2,500 Bloomin’ Brands Employees Who Were Not Paid for Required Trainings will Receive Restitution
BOSTON – A national casual dining restaurant company has agreed to pay $210,000 in restitution and penalties to resolve allegations that it failed to pay more than 2,500 Massachusetts workers for required trainings in violation of state law, Attorney General Maura Healey announced last week.
Bloomin’ Brands, Inc., d/b/a Outback Steakhouse, Carrabba’s Italian Grill, Bonefish Grill and Fleming’s Prime Steakhouse and Wine Bar, has agreed to pay $210,000 in restitution and penalties. The restitution will go back to 2,565 Massachusetts employees.
“Companies cannot cut corners in order to save costs and must pay their employees for the hours they work,” said AG Healey. “As a result of a single complaint to our office, thousands of Massachusetts workers will now receive restitution for the wages they earned.”
Bloomin’ Brands owns 22 restaurants in Massachusetts, including locations in Leominster, Boston, Peabody, Auburn, Hanover, Methuen, Seekonk, Framingham, Lowell, Somerville, Westborough, Norwood, Tyngsboro, Bellingham, Randolph, West Springfield, Waltham, Burlington, and Westwood.
The AG’s Fair Labor Division began an investigation after it received a complaint from a server and staff manager who reported that she was required to routinely participate in online trainings but was not paid for the time spent completing them.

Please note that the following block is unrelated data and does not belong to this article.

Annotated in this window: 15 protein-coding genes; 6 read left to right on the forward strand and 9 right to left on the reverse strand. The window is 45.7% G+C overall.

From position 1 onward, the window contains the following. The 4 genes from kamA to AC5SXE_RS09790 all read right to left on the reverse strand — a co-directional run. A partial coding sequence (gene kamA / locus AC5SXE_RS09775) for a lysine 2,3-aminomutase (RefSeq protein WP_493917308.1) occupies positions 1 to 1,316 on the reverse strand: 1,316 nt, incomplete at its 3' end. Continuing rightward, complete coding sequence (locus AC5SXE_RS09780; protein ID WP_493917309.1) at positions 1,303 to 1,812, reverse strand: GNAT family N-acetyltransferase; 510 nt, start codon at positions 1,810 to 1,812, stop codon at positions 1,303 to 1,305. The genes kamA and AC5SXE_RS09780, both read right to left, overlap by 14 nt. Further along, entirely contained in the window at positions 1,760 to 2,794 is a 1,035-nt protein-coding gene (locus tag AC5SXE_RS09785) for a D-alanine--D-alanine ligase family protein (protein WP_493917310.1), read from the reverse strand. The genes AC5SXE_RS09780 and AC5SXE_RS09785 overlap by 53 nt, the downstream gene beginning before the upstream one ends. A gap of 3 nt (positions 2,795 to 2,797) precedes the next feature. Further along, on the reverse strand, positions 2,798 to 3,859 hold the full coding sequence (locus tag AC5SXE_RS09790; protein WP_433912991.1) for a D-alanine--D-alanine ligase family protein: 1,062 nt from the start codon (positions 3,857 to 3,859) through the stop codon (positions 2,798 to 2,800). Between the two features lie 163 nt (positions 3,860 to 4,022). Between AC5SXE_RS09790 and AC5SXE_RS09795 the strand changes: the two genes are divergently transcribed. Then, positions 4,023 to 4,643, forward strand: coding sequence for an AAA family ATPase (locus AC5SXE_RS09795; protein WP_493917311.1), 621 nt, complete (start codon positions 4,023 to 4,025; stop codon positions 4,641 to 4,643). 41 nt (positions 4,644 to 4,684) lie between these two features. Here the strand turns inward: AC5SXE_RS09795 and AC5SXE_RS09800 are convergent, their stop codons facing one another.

Further investigation revealed the company used one software system to track when an employee was physically present and working at the restaurant and a different program to track the time an employee spent completing online training programs. Bloomin’ Brands allegedly failed to include employees’ hours from the online training software program when processing hours for payroll. The company also allegedly failed to identify the extent of the problem and fix the software issue in a timely manner, resulting in the allocation of double alleged damages to the impacted workers through this settlement agreement.
Bloomin’ Brands has since made the necessary changes to its system and instituted quality control measures to help ensure workers are paid for all hours worked at the correct rate. The company has also agreed to a compliance plan through which the AG’s Office will review its payroll and timekeeping records at the end of 2016.
The AG’s Fair Labor Division is responsible for enforcing the laws regulating the payment of wages, including prevailing wage, minimum wage and overtime laws. Workers who believe that their rights have been violated in their workplace are encouraged to call the Office’s Fair Labor Hotline at (617) 727-3465. More information about the state’s wage and hour laws is also available in multiple languages at the Attorney General’s Workplace Rights websitewww.massworkrights.com.
This matter was handled by Assistant Attorneys General Drew Cahill and Jennifer Scully and Investigator Leah Lucier, all of the AG’s Fair Labor Division.